JOURNAL ARTICLE

Negative cognitive style and perceived social support mediate the relationship between aggression and NSSI in hospitalized adolescents

Jennifer C Wolff, Elisabeth A Frazier, Christianne Esposito-Smythers, Sara J Becker, Taylor A Burke, Andrea Cataldo, Anthony Spirito
Journal of Adolescence 2014, 37 (4): 483-91
24793396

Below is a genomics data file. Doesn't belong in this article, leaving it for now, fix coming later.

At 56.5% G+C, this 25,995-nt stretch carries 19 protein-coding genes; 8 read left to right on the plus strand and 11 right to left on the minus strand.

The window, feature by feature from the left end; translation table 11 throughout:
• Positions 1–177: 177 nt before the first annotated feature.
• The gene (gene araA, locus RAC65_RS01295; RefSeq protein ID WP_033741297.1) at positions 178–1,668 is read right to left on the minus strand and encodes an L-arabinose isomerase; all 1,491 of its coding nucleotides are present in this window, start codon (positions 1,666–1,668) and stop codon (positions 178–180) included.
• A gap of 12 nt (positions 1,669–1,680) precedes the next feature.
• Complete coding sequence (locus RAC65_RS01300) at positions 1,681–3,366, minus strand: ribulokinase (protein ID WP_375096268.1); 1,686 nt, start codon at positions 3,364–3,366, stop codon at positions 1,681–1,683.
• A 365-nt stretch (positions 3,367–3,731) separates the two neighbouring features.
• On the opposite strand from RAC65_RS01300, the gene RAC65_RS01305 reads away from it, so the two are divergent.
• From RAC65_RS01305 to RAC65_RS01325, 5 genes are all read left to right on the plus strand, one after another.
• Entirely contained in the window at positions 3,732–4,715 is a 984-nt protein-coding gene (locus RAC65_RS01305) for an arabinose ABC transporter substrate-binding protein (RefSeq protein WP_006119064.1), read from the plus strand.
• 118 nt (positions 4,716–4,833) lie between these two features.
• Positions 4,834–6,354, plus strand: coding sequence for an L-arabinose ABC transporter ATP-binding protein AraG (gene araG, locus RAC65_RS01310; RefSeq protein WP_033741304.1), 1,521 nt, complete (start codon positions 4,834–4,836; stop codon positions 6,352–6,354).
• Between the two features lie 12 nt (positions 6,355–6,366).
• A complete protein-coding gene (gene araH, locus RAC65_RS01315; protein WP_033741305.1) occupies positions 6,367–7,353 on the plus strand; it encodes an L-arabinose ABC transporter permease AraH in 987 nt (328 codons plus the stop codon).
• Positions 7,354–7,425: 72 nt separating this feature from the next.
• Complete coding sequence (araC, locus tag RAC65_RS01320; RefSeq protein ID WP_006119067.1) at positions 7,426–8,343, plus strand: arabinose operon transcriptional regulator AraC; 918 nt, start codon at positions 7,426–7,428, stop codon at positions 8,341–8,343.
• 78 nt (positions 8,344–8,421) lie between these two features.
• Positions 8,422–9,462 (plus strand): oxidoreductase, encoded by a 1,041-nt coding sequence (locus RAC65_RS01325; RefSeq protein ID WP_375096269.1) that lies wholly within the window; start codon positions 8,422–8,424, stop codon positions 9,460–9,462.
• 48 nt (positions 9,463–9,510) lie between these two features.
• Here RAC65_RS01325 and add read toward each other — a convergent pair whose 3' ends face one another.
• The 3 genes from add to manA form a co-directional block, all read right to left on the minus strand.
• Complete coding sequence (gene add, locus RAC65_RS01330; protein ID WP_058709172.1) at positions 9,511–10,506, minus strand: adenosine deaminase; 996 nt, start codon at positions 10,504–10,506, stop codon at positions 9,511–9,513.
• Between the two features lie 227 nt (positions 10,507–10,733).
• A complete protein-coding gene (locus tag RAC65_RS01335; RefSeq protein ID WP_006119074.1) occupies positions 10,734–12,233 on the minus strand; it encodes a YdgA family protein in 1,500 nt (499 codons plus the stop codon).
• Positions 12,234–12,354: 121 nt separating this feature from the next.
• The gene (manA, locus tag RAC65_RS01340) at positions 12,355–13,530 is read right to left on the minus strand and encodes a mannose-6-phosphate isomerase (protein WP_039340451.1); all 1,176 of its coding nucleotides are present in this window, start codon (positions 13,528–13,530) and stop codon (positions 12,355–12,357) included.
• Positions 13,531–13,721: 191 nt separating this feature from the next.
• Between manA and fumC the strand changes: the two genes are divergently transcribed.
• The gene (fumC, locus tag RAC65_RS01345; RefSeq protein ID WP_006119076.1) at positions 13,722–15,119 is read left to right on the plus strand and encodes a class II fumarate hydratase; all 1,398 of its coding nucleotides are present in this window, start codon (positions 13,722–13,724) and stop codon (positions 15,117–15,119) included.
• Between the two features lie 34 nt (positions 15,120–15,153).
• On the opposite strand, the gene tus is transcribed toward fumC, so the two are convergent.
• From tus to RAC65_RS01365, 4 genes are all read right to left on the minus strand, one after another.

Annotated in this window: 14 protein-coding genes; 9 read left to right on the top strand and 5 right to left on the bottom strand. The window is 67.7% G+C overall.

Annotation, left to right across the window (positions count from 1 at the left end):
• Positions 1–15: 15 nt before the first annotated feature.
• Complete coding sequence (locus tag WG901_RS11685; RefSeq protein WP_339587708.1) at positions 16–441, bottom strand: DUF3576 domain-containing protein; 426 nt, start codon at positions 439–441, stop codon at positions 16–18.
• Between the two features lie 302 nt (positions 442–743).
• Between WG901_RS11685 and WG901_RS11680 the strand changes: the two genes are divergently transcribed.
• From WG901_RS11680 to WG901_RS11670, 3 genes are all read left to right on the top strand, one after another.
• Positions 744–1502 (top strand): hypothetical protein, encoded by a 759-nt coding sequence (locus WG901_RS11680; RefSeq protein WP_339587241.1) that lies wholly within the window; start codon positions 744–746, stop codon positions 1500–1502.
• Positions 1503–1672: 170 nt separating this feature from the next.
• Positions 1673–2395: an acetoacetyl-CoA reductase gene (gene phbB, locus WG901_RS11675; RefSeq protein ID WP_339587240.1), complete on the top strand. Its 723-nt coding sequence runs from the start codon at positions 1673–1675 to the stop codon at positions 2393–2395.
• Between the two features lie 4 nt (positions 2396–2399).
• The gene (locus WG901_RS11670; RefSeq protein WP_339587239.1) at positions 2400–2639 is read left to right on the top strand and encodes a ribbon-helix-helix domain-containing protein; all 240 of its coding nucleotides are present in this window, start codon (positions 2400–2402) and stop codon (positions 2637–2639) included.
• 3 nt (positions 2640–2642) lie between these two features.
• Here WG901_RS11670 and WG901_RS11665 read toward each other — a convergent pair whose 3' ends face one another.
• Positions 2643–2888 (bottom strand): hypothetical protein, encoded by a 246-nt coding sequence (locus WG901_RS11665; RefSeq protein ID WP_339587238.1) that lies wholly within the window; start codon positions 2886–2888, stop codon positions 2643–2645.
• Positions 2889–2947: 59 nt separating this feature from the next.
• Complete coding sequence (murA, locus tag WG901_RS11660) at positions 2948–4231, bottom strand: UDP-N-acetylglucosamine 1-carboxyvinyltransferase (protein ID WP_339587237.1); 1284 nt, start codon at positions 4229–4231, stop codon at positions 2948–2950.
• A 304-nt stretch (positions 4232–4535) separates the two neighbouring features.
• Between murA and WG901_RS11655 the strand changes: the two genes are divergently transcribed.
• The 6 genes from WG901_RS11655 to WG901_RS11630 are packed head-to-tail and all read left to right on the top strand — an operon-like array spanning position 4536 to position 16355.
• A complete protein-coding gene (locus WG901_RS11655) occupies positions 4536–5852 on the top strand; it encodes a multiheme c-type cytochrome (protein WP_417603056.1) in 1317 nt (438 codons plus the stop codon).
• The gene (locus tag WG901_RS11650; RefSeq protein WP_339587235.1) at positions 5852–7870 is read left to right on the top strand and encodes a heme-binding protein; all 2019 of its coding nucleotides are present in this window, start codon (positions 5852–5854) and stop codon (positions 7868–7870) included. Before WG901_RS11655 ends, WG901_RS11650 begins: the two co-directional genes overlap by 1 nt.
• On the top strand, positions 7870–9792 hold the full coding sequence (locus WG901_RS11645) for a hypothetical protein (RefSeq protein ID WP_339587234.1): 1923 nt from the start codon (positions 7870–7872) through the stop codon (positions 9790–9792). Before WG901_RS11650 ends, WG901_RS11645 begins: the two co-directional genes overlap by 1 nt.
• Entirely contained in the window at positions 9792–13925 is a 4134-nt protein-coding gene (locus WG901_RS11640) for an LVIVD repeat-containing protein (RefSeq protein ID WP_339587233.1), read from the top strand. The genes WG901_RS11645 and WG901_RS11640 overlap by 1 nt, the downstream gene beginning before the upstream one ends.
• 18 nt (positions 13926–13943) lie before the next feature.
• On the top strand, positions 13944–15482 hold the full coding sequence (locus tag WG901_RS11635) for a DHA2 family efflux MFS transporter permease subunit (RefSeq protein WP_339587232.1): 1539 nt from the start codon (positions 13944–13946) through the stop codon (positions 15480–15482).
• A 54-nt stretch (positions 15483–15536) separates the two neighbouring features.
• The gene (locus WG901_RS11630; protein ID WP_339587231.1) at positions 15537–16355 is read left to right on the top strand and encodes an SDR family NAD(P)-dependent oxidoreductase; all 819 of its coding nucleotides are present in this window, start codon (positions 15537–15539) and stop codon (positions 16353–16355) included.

Despite the well-documented association between aggression and NSSI among adolescents, relatively little research has been conducted on the mechanisms underlying this relationship. The purpose of this study was to investigate potential socio-cognitive mechanisms through which aggression and NSSI are related. Participants were 186 adolescents (ages 13-18) recruited from a psychiatric inpatient facility in the northeastern United States. According to teen report, 57.5% of the sample endorsed NSSI in the previous year. Mediation was tested using the modern bootstrapping technique described by Hayes, using 5000 resamples with replacement, including sex and depression diagnosis as covariates. Results demonstrated that greater negative self-talk, a more negative cognitive style, and lower perceived family support were all significant mediators of the relationship between aggression and greater frequency of NSSI, whereas perceived social support from friends was not a significant mediator. Limitations, clinical implications, and future research directions of the current research are discussed.

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